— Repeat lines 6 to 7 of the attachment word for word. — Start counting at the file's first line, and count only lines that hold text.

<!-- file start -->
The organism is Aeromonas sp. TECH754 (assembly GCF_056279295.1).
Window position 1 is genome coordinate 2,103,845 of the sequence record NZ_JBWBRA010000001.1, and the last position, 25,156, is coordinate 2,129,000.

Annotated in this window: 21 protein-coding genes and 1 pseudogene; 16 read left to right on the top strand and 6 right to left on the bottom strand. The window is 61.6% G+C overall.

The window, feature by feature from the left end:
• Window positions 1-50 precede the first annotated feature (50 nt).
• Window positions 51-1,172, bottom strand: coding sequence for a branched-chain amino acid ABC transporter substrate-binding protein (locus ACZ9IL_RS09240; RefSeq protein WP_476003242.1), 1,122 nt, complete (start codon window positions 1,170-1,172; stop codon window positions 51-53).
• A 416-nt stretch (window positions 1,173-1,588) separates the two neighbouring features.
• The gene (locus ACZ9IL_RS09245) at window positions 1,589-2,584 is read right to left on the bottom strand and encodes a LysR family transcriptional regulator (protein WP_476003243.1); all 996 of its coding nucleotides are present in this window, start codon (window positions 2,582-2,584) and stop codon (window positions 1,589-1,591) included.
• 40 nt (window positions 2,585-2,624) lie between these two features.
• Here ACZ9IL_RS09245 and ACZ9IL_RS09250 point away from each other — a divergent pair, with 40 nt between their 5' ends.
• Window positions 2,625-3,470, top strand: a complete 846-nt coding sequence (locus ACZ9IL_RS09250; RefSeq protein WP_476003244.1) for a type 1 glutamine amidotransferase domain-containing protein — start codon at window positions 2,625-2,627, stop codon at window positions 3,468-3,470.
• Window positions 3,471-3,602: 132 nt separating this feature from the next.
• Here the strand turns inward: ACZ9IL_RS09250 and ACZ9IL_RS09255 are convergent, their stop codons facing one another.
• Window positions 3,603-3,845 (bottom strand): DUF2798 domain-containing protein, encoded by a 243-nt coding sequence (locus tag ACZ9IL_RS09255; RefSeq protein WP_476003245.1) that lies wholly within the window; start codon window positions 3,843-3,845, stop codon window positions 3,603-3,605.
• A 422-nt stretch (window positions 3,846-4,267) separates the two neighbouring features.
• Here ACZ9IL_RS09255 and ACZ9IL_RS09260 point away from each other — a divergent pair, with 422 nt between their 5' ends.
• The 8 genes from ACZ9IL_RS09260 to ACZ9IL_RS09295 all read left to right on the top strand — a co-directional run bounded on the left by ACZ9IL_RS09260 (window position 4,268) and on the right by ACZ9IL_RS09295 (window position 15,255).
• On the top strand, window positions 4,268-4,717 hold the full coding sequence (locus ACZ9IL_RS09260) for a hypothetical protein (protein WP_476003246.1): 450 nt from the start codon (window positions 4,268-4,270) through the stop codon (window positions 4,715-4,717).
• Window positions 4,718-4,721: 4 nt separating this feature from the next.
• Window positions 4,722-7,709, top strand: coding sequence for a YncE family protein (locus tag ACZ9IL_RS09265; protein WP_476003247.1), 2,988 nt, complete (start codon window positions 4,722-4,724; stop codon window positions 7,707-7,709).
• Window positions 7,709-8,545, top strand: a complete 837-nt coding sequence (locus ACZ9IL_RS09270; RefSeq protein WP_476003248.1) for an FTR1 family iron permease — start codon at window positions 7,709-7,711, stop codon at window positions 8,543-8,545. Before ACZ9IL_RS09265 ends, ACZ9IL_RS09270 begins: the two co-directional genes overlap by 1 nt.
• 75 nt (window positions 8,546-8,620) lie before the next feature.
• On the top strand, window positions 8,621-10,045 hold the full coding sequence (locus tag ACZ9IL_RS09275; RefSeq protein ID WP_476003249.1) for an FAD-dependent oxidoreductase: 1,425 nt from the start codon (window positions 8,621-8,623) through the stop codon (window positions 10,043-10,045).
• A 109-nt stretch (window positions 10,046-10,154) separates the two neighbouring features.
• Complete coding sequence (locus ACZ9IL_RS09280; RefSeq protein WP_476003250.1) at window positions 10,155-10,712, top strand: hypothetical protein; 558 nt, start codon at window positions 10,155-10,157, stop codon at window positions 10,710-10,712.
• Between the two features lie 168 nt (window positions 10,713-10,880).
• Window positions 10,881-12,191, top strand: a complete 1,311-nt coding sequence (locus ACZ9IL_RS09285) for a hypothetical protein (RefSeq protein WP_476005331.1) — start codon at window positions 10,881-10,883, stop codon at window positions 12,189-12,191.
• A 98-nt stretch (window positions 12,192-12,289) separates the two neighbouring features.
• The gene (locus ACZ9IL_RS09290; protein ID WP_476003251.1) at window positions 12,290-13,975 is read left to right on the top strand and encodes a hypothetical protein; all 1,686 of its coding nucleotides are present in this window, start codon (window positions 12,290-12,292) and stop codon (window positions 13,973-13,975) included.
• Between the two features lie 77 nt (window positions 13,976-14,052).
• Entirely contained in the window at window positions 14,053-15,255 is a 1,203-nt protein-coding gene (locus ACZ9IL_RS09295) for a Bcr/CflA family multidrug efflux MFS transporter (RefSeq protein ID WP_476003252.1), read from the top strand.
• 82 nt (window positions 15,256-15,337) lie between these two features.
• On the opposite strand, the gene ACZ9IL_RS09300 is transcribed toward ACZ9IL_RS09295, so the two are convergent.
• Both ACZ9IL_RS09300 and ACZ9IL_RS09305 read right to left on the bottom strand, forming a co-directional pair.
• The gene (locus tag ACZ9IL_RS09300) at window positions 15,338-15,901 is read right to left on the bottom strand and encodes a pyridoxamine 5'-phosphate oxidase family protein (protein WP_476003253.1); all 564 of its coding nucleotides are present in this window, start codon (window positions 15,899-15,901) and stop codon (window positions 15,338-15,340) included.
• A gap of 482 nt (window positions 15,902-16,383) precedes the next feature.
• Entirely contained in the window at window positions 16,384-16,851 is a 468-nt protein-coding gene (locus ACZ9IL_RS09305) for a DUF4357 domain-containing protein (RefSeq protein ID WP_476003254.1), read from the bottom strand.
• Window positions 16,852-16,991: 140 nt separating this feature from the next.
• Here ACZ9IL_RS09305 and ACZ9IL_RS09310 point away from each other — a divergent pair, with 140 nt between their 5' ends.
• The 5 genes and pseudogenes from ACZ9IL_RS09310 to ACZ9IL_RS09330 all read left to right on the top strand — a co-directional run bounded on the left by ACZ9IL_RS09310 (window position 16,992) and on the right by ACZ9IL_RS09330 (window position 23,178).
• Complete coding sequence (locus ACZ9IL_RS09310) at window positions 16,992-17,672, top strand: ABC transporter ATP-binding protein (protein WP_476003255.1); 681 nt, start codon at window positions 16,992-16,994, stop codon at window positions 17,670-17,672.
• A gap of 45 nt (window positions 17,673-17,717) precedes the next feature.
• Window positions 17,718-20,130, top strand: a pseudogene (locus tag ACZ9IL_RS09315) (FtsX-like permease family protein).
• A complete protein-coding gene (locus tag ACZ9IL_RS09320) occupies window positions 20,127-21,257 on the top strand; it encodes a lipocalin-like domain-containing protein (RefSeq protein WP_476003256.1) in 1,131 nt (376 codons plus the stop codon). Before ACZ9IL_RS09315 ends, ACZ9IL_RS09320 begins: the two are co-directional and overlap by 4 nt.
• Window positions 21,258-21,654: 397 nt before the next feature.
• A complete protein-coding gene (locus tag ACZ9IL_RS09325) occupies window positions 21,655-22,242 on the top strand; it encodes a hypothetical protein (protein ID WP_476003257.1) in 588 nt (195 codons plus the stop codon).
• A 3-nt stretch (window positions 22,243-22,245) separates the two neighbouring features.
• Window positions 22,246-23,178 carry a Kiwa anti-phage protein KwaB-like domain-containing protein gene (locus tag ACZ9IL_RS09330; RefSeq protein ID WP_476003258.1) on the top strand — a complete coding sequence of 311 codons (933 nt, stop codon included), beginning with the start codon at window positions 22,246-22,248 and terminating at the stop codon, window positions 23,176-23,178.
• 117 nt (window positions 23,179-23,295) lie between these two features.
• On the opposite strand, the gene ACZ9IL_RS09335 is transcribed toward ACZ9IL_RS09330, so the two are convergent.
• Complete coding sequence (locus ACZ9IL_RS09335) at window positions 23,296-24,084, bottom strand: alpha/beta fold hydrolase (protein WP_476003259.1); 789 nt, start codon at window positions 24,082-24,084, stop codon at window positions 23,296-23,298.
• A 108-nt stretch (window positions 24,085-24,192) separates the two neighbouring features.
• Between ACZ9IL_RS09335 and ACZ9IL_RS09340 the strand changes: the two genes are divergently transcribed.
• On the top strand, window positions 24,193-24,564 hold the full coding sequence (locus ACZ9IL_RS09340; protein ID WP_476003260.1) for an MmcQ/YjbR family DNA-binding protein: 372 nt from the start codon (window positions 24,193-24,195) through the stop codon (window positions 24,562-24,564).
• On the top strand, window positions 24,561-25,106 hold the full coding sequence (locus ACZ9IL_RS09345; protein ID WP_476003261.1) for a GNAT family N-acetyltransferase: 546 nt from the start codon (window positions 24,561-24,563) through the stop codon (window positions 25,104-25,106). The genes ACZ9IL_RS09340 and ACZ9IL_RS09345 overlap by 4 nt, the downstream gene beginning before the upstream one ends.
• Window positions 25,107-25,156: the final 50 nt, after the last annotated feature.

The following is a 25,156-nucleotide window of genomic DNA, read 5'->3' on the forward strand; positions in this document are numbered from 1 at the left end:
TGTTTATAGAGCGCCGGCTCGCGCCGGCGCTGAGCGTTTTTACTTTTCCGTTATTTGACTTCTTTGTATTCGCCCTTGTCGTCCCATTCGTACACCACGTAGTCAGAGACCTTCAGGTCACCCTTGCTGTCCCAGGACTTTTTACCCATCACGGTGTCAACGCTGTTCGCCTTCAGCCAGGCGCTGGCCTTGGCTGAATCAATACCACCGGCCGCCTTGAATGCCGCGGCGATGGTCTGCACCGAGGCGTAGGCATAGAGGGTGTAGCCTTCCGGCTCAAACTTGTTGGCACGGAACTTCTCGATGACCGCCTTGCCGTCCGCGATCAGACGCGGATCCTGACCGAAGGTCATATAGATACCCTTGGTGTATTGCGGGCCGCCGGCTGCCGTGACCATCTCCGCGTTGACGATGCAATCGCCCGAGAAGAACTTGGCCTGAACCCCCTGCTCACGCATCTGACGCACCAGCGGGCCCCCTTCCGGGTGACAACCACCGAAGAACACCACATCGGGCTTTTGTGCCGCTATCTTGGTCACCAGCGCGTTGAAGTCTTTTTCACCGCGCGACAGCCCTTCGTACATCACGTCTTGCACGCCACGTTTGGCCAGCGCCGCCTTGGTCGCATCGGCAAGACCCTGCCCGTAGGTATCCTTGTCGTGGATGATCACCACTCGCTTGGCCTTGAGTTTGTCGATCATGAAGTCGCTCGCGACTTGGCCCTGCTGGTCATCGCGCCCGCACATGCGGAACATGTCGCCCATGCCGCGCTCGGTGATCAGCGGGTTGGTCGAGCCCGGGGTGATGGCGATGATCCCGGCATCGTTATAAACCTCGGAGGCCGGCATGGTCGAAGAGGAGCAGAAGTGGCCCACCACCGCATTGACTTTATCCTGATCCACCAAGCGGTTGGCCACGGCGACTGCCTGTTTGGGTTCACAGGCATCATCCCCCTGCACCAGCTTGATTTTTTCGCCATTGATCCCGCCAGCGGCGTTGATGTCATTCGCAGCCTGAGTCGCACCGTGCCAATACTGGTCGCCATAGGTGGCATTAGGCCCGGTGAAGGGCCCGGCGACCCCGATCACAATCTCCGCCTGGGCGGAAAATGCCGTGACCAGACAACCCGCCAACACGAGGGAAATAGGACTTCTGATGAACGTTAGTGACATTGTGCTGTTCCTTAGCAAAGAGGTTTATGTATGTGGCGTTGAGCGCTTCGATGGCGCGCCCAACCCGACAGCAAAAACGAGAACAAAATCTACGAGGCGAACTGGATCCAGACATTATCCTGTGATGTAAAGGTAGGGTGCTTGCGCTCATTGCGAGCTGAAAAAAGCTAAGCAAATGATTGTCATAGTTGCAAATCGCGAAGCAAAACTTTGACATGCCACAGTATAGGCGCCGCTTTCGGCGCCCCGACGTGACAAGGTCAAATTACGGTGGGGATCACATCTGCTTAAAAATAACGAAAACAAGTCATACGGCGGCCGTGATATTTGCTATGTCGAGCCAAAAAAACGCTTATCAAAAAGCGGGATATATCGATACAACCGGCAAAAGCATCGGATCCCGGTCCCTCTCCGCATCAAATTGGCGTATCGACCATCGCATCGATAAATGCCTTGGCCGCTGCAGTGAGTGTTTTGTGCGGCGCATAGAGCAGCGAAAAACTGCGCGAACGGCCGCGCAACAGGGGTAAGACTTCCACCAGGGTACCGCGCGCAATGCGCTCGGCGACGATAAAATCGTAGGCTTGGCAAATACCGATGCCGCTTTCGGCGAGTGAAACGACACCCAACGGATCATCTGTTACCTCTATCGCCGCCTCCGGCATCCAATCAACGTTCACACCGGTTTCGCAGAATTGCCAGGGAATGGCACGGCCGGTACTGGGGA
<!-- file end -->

• Window positions 51-1,172, bottom strand: coding sequence for a branched-chain amino acid ABC transporter substrate-binding protein (locus ACZ9IL_RS09240; RefSeq protein WP_476003242.1), 1,122 nt, complete (start codon window positions 1,170-1,172; stop codon window positions 51-53).
• A 416-nt stretch (window positions 1,173-1,588) separates the two neighbouring features.